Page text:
The origins of the universe is a contentious debate between scientists and theologians, but theoretical biophysicist, Rabbi Dr. Jeremy England of Brookline, Massachusetts doesn’t believe it has to be. Currently a senior director in artificial intelligence at GlaxoSmithKline, a principal research scientist at Georgia Tech, and an ordained Orthodox rabbi, England developed a hypothesis during his time as an associate professor of physics at MIT on the origins of life.
He calls it dissipation-driven adaptation, and the hypothesis holds that random groups of molecules can self-organize to more efficiently absorb and dissipate heat from the environment. His hypothesis states that such self-organizing systems are an inherent part of the physical world. This groundbreaking hypothesis got him dubbed “The Next Darwin” by numerous media outlets in 2015 after Pulitzer-Prize winning science historian Edward J. Larson said that if England can demonstrate his hypothesis to be true, “he could be the next Darwin.
His hypothesis caught someone else’s attention: author Dan Brown, of Da Vinci Code fame inserted a fictional character named Jeremy England who also a physicist who developed a dissipation-driven adaptation theory in his novel Origin. The fictional character was written as an atheist, which England did not very much appreciate and wrote up in a Wall Street Journal Op-Ed.
England was always set on becoming a scientist and mastering secular subjects in school. Even though he did not grow up observant, he still had a “conscious sense of Jewish identity.” After graduating with a degree summa cum laude in Biochemical Sciences from Harvard in 2003, he was a Rhodes Scholar for two years before continuing on to complete his doctorate in physics at Stanford in 2009. He was also a Hertz fellow and named one of Forbes “30 Under 30 Rising Stars of Science.”
Seeing a strong anti-Israel sentiment during his time at Oxford caused England to give his relationship to Judaism a deeper look. “I reached a point in life where I [started] reflecting and speculating a bit.” Jeremy visited Israel, learned Hebrew, and studied Torah, which tickled his curiosity even more.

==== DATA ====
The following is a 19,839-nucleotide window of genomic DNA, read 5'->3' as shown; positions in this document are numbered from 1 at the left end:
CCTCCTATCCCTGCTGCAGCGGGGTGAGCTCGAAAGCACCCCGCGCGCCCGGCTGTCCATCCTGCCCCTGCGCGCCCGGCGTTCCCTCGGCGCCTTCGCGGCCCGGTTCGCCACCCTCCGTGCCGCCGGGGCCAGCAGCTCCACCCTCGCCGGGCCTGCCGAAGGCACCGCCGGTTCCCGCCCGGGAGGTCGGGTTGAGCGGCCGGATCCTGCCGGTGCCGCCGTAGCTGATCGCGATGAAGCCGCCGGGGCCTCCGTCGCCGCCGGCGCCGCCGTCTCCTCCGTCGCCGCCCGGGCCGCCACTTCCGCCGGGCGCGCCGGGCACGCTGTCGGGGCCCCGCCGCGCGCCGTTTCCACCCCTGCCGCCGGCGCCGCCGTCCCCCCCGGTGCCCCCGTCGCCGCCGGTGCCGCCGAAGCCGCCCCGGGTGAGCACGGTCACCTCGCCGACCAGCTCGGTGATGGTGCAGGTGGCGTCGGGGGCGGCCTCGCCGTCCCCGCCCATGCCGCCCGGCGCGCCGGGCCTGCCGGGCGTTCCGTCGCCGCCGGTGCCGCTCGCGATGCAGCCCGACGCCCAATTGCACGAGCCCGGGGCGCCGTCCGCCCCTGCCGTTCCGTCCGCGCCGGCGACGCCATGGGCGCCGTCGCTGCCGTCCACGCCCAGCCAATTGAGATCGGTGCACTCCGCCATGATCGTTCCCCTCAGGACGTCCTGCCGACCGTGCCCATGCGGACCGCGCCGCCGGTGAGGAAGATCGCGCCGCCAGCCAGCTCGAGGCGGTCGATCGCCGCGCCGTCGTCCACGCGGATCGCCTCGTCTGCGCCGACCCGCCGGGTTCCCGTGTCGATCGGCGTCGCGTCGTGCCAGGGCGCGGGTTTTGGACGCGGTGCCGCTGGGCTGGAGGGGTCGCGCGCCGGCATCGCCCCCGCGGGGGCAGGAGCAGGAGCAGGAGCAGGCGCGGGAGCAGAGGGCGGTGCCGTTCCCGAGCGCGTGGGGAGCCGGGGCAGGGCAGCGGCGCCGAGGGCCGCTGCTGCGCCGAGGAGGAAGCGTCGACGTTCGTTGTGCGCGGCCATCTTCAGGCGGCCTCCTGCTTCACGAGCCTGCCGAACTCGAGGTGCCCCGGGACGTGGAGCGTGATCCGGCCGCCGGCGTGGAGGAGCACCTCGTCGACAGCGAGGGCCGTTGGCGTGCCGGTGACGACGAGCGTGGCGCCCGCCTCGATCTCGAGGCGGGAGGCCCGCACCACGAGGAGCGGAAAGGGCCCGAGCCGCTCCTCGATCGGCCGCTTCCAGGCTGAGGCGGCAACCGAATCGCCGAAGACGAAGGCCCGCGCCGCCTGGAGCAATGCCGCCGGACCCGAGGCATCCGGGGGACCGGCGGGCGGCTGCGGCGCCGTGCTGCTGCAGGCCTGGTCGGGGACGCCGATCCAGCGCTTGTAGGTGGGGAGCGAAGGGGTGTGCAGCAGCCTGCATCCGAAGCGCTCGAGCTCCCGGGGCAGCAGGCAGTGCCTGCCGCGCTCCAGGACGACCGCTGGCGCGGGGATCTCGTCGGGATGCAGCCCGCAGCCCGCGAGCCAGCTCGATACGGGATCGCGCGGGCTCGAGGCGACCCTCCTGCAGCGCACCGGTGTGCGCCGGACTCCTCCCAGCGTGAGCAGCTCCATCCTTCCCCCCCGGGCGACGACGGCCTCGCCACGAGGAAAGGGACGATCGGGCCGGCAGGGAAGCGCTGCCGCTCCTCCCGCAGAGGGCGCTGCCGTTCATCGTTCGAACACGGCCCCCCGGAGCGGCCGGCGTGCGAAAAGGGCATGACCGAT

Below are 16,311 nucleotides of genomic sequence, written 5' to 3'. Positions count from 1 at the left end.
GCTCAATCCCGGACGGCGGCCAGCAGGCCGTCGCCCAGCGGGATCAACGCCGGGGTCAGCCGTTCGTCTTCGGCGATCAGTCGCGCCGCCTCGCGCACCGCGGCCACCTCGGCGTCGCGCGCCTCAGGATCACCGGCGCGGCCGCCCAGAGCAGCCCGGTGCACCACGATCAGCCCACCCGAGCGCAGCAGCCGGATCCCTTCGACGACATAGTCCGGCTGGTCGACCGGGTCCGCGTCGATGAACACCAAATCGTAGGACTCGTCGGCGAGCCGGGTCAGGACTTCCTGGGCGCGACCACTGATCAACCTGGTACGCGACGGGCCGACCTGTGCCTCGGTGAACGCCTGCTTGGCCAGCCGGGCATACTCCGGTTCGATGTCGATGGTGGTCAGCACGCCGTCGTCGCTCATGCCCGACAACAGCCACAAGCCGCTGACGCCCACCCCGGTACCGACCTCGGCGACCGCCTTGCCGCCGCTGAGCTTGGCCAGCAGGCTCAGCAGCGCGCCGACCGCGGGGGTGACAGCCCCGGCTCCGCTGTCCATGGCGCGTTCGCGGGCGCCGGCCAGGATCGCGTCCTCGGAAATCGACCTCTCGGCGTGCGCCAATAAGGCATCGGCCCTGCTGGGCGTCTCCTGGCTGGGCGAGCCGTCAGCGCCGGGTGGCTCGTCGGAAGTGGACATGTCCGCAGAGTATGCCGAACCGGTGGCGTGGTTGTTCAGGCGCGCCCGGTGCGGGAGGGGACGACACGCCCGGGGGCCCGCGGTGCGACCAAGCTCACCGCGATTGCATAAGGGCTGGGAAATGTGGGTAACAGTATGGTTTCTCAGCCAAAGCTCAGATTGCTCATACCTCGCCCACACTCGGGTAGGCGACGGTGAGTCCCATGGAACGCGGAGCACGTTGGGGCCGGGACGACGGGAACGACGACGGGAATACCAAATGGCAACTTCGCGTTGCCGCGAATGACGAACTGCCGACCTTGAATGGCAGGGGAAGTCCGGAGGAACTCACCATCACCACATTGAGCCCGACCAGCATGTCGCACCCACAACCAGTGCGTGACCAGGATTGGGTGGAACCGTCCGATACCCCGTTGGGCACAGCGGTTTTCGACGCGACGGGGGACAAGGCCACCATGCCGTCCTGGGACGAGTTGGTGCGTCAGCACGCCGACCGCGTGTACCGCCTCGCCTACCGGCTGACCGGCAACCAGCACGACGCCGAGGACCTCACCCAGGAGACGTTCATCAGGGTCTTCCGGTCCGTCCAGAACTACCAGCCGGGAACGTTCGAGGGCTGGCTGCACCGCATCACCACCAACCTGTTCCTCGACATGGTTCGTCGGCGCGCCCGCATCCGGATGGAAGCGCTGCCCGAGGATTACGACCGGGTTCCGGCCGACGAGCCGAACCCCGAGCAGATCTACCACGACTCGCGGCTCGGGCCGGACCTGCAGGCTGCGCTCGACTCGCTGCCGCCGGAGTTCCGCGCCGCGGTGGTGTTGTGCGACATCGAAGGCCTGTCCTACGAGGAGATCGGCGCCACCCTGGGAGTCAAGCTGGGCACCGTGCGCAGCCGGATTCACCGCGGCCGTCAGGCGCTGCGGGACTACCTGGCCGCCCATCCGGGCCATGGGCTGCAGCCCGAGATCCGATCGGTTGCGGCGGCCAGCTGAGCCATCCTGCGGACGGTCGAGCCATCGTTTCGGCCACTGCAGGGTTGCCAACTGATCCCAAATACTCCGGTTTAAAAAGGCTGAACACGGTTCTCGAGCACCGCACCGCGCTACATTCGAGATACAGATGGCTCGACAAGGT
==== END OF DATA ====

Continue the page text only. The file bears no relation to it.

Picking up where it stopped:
That was when the desire to grasp the world using a Torah lens was born. He dove deeper into the relationship between the physical and metaphysical aspects of life. Once he was venturing down this new path, he needed to reconcile the relationship between science and Torah. Every Life is on Fire, his new book, is the culmination of that quest. “It was very much me following my own excitement to understand how it all fits together.”
England loved finding ways to explain how various physical phenomena are simply different expressions of the same idea (since everything is derived from Hashem). There is a theoretical unification, as England expresses “[an] elegant simplicity of how you unify different things” within the world that fascinates him. His work as a multi-disciplinary scientist is rewarding, but it doesn’t reveal where life comes. He explains, “because you just take the fact of life’s existence for granted and try to figure out what makes it tick.” He expounds upon this in his book, where he explores Biblical topics, statistical physics and the boundary between living and non-living matter.
One of the most famous events recorded in the Torah is the burning bush (Exodus) and the signs that occur throughout the Jewish people’s wanderings in the desert with Moshe as their leader. England uses science as his main tool to analyze these Biblical stories and its many dimensions. He hopes that readers can then apply the same thought process throughout their daily lives, and therefore have Torah as a tool to explain the physical world.
“As I’ve understood the physics better of what I was working on, I was beginning to notice things in Torah that sounded like commentaries on some of the same ideas if you read them in the right way.” The creation of the book and its approach required much caution due to those who deny the harmonious coexistence of Torah and science/spirituality and physicality.
England strongly believes that science and Torah are inseparable working parts of the universe. While physics illuminates the origins of matter, Torah asks how the natural elements/physical composition of the world manifests, as well as the why and how we should go about utilizing them. England designed the book in a way that people from all kinds of educational and spiritual backgrounds can understand and appreciate this inseparable relationship.